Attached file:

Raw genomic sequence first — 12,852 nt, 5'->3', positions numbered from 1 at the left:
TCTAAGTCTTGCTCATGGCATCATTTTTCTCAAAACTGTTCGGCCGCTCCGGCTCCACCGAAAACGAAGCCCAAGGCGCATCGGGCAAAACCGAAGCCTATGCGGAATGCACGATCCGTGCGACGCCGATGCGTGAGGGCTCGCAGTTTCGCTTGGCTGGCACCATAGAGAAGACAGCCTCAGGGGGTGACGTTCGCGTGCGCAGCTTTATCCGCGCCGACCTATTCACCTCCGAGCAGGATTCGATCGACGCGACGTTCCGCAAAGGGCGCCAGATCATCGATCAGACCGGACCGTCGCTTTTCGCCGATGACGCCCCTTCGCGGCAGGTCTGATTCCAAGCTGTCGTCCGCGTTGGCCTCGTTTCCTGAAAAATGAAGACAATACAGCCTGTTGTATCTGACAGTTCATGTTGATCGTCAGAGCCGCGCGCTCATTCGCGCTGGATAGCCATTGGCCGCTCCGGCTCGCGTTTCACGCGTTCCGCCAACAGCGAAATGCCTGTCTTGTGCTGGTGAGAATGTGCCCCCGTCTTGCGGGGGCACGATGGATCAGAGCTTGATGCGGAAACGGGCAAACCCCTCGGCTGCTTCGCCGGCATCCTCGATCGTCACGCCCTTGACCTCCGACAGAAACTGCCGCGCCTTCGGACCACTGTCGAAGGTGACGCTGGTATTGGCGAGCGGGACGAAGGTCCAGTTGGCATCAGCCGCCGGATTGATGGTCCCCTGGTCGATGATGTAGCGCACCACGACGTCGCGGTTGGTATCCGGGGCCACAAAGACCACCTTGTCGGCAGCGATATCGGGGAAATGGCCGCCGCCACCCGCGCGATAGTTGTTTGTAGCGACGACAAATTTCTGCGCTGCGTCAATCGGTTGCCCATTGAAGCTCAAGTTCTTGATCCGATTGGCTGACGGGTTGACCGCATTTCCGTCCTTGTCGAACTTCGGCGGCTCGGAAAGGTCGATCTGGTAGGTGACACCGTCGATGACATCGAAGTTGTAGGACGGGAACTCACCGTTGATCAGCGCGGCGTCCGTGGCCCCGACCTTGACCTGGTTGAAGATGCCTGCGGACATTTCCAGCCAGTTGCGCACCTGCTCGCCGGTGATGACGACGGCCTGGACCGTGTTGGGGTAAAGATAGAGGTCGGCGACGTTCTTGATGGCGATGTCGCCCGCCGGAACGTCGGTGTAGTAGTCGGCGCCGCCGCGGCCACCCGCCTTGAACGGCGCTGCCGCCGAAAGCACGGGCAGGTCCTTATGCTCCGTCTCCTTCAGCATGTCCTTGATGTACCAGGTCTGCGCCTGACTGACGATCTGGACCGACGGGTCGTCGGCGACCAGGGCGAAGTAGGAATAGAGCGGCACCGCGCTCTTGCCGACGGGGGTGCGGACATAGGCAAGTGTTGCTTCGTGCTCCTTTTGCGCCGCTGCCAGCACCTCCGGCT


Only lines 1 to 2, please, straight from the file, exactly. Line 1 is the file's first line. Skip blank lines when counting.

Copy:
Raw genomic sequence first — 12,852 nt, 5'->3', positions numbered from 1 at the left:
TCTAAGTCTTGCTCATGGCATCATTTTTCTCAAAACTGTTCGGCCGCTCCGGCTCCACCGAAAACGAAGCCCAAGGCGCATCGGGCAAAACCGAAGCCTATGCGGAATGCACGATCCGTGCGACGCCGATGCGTGAGGGCTCGCAGTTTCGCTTGGCTGGCACCATAGAGAAGACAGCCTCAGGGGGTGACGTTCGCGTGCGCAGCTTTATCCGCGCCGACCTATTCACCTCCGAGCAGGATTCGATCGACGCGACGTTCCGCAAAGGGCGCCAGATCATCGATCAGACCGGACCGTCGCTTTTCGCCGATGACGCCCCTTCGCGGCAGGTCTGATTCCAAGCTGTCGTCCGCGTTGGCCTCGTTTCCTGAAAAATGAAGACAATACAGCCTGTTGTATCTGACAGTTCATGTTGATCGTCAGAGCCGCGCGCTCATTCGCGCTGGATAGCCATTGGCCGCTCCGGCTCGCGTTTCACGCGTTCCGCCAACAGCGAAATGCCTGTCTTGTGCTGGTGAGAATGTGCCCCCGTCTTGCGGGGGCACGATGGATCAGAGCTTGATGCGGAAACGGGCAAACCCCTCGGCTGCTTCGCCGGCATCCTCGATCGTCACGCCCTTGACCTCCGACAGAAACTGCCGCGCCTTCGGACCACTGTCGAAGGTGACGCTGGTATTGGCGAGCGGGACGAAGGTCCAGTTGGCATCAGCCGCCGGATTGATGGTCCCCTGGTCGATGATGTAGCGCACCACGACGTCGCGGTTGGTATCCGGGGCCACAAAGACCACCTTGTCGGCAGCGATATCGGGGAAATGGCCGCCGCCACCCGCGCGATAGTTGTTTGTAGCGACGACAAATTTCTGCGCTGCGTCAATCGGTTGCCCATTGAAGCTCAAGTTCTTGATCCGATTGGCTGACGGGTTGACCGCATTTCCGTCCTTGTCGAACTTCGGCGGCTCGGAAAGGTCGATCTGGTAGGTGACACCGTCGATGACATCGAAGTTGTAGGACGGGAACTCACCGTTGATCAGCGCGGCGTCCGTGGCCCCGACCTTGACCTGGTTGAAGATGCCTGCGGACATTTCCAGCCAGTTGCGCACCTGCTCGCCGGTGATGACGACGGCCTGGACCGTGTTGGGGTAAAGATAGAGGTCGGCGACGTTCTTGATGGCGATGTCGCCCGCCGGAACGTCGGTGTAGTAGTCGGCGCCGCCGCGGCCACCCGCCTTGAACGGCGCTGCCGCCGAAAGCACGGGCAGGTCCTTATGCTCCGTCTCCTTCAGCATGTCCTTGATGTACCAGGTCTGCGCCTGACTGACGATCTGGACCGACGGGTCGTCGGCGACCAGGGCGAAGTAGGAATAGAGCGGCACCGCGCTCTTGCCGACGGGGGTGCGGACATAGGCAAGTGTTGCTTCGTGCTCCTTTTGCGCCGCTGCCAGCACCTCCGGCT